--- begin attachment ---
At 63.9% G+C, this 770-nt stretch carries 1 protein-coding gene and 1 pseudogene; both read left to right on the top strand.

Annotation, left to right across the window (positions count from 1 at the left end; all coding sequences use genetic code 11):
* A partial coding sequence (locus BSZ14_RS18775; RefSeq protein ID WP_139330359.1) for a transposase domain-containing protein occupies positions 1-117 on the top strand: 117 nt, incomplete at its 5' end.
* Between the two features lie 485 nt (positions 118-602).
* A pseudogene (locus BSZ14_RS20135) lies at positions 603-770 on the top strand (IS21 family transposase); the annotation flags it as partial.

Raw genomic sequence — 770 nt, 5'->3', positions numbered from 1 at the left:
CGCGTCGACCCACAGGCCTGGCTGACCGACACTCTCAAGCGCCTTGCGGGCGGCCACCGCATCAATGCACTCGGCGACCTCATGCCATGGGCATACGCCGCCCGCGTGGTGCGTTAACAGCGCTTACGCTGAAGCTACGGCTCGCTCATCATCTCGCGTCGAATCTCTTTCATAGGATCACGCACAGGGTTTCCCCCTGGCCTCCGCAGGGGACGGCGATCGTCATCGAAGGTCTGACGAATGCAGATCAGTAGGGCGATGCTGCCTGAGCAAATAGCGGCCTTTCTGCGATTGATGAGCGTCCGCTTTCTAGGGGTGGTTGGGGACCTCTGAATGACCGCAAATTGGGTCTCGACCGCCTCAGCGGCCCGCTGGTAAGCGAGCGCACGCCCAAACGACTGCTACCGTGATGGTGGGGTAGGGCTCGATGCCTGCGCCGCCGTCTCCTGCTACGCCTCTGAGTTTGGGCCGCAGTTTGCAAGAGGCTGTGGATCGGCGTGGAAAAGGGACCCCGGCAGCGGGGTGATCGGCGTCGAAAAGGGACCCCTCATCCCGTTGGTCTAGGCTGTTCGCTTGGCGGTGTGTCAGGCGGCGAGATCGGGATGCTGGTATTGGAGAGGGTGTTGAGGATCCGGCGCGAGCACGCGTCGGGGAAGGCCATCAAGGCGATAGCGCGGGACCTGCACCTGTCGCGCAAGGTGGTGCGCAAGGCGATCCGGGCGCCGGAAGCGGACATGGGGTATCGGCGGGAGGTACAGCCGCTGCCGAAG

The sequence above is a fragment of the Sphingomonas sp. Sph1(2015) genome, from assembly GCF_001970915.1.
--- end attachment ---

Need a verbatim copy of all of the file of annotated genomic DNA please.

At 63.9% G+C, this 770-nt stretch carries 1 protein-coding gene and 1 pseudogene; both read left to right on the top strand.

Annotation, left to right across the window (positions count from 1 at the left end; all coding sequences use genetic code 11):
* A partial coding sequence (locus BSZ14_RS18775; RefSeq protein ID WP_139330359.1) for a transposase domain-containing protein occupies positions 1-117 on the top strand: 117 nt, incomplete at its 5' end.
* Between the two features lie 485 nt (positions 118-602).
* A pseudogene (locus BSZ14_RS20135) lies at positions 603-770 on the top strand (IS21 family transposase); the annotation flags it as partial.

Raw genomic sequence — 770 nt, 5'->3', positions numbered from 1 at the left:
CGCGTCGACCCACAGGCCTGGCTGACCGACACTCTCAAGCGCCTTGCGGGCGGCCACCGCATCAATGCACTCGGCGACCTCATGCCATGGGCATACGCCGCCCGCGTGGTGCGTTAACAGCGCTTACGCTGAAGCTACGGCTCGCTCATCATCTCGCGTCGAATCTCTTTCATAGGATCACGCACAGGGTTTCCCCCTGGCCTCCGCAGGGGACGGCGATCGTCATCGAAGGTCTGACGAATGCAGATCAGTAGGGCGATGCTGCCTGAGCAAATAGCGGCCTTTCTGCGATTGATGAGCGTCCGCTTTCTAGGGGTGGTTGGGGACCTCTGAATGACCGCAAATTGGGTCTCGACCGCCTCAGCGGCCCGCTGGTAAGCGAGCGCACGCCCAAACGACTGCTACCGTGATGGTGGGGTAGGGCTCGATGCCTGCGCCGCCGTCTCCTGCTACGCCTCTGAGTTTGGGCCGCAGTTTGCAAGAGGCTGTGGATCGGCGTGGAAAAGGGACCCCGGCAGCGGGGTGATCGGCGTCGAAAAGGGACCCCTCATCCCGTTGGTCTAGGCTGTTCGCTTGGCGGTGTGTCAGGCGGCGAGATCGGGATGCTGGTATTGGAGAGGGTGTTGAGGATCCGGCGCGAGCACGCGTCGGGGAAGGCCATCAAGGCGATAGCGCGGGACCTGCACCTGTCGCGCAAGGTGGTGCGCAAGGCGATCCGGGCGCCGGAAGCGGACATGGGGTATCGGCGGGAGGTACAGCCGCTGCCGAAG

The sequence above is a fragment of the Sphingomonas sp. Sph1(2015) genome, from assembly GCF_001970915.1.